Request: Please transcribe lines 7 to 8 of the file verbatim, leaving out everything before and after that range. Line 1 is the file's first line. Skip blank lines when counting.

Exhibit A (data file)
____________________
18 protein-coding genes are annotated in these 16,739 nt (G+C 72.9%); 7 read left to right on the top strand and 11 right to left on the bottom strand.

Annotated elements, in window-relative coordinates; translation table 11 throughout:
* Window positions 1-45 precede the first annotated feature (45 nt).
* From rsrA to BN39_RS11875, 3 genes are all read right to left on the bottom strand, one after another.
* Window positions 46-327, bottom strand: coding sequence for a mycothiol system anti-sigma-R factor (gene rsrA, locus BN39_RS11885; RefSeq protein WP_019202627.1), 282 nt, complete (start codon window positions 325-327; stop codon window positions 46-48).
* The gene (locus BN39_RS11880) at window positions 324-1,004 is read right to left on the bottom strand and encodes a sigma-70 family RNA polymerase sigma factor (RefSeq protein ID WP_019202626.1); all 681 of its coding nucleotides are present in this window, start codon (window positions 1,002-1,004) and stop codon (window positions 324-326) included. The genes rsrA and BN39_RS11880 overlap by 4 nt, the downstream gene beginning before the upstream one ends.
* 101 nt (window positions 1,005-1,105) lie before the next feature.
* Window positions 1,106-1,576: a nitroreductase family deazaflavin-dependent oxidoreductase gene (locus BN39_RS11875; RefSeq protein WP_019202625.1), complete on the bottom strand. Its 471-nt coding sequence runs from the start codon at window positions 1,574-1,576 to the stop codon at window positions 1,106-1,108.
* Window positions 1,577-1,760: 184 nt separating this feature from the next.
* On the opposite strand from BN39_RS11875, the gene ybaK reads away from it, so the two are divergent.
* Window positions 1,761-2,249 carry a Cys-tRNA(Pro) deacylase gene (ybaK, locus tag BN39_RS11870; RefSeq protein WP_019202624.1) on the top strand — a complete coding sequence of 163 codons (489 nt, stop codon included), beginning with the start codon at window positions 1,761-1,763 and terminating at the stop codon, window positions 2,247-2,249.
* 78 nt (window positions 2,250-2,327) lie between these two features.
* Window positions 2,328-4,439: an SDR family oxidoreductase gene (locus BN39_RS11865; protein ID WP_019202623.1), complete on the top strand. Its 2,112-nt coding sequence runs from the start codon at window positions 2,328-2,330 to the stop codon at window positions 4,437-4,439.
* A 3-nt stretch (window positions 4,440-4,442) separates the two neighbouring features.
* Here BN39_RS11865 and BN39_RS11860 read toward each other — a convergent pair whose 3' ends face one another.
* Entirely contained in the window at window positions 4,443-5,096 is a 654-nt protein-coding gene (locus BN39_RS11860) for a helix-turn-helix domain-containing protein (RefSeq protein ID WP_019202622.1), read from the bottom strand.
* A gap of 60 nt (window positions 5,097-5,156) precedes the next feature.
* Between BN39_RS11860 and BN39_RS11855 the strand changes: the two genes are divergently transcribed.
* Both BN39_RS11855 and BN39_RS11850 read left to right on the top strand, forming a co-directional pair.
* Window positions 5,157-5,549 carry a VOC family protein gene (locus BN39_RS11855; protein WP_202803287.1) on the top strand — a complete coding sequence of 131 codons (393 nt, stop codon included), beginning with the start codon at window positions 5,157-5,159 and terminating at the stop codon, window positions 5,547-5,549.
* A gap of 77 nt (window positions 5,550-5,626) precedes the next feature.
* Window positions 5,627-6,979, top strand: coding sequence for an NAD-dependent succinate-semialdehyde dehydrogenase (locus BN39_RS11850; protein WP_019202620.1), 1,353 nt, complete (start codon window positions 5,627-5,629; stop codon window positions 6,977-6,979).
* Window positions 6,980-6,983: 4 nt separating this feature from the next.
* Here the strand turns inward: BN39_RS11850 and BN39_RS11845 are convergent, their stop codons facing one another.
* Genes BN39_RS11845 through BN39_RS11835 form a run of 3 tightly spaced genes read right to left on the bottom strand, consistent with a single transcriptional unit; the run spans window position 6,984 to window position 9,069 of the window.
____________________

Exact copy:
* 101 nt (window positions 1,005-1,105) lie before the next feature.
* Window positions 1,106-1,576: a nitroreductase family deazaflavin-dependent oxidoreductase gene (locus BN39_RS11875; RefSeq protein WP_019202625.1), complete on the bottom strand. Its 471-nt coding sequence runs from the start codon at window positions 1,574-1,576 to the stop codon at window positions 1,106-1,108.